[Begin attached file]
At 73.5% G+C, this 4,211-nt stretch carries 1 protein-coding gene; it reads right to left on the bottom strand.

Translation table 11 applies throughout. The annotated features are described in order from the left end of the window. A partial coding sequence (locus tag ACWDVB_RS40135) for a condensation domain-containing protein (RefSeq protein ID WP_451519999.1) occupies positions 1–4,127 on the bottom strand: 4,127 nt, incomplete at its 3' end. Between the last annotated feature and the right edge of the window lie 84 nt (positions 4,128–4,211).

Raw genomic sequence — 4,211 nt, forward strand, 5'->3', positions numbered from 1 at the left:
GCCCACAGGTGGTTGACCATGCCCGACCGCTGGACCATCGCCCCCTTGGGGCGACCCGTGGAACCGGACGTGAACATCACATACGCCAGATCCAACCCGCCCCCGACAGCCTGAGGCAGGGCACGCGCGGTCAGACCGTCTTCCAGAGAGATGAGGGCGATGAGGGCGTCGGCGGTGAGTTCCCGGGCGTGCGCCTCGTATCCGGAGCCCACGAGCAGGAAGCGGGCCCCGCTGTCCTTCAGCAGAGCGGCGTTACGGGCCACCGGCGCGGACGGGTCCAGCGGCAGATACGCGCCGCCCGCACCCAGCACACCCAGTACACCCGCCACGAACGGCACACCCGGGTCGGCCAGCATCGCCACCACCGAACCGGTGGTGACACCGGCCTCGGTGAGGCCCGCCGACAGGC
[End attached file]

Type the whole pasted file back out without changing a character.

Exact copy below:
At 73.5% G+C, this 4,211-nt stretch carries 1 protein-coding gene; it reads right to left on the bottom strand.

Translation table 11 applies throughout. The annotated features are described in order from the left end of the window. A partial coding sequence (locus tag ACWDVB_RS40135) for a condensation domain-containing protein (RefSeq protein ID WP_451519999.1) occupies positions 1–4,127 on the bottom strand: 4,127 nt, incomplete at its 3' end. Between the last annotated feature and the right edge of the window lie 84 nt (positions 4,128–4,211).

Raw genomic sequence — 4,211 nt, forward strand, 5'->3', positions numbered from 1 at the left:
GCCCACAGGTGGTTGACCATGCCCGACCGCTGGACCATCGCCCCCTTGGGGCGACCCGTGGAACCGGACGTGAACATCACATACGCCAGATCCAACCCGCCCCCGACAGCCTGAGGCAGGGCACGCGCGGTCAGACCGTCTTCCAGAGAGATGAGGGCGATGAGGGCGTCGGCGGTGAGTTCCCGGGCGTGCGCCTCGTATCCGGAGCCCACGAGCAGGAAGCGGGCCCCGCTGTCCTTCAGCAGAGCGGCGTTACGGGCCACCGGCGCGGACGGGTCCAGCGGCAGATACGCGCCGCCCGCACCCAGCACACCCAGTACACCCGCCACGAACGGCACACCCGGGTCGGCCAGCATCGCCACCACCGAACCGGTGGTGACACCGGCCTCGGTGAGGCCCGCCGACAGGC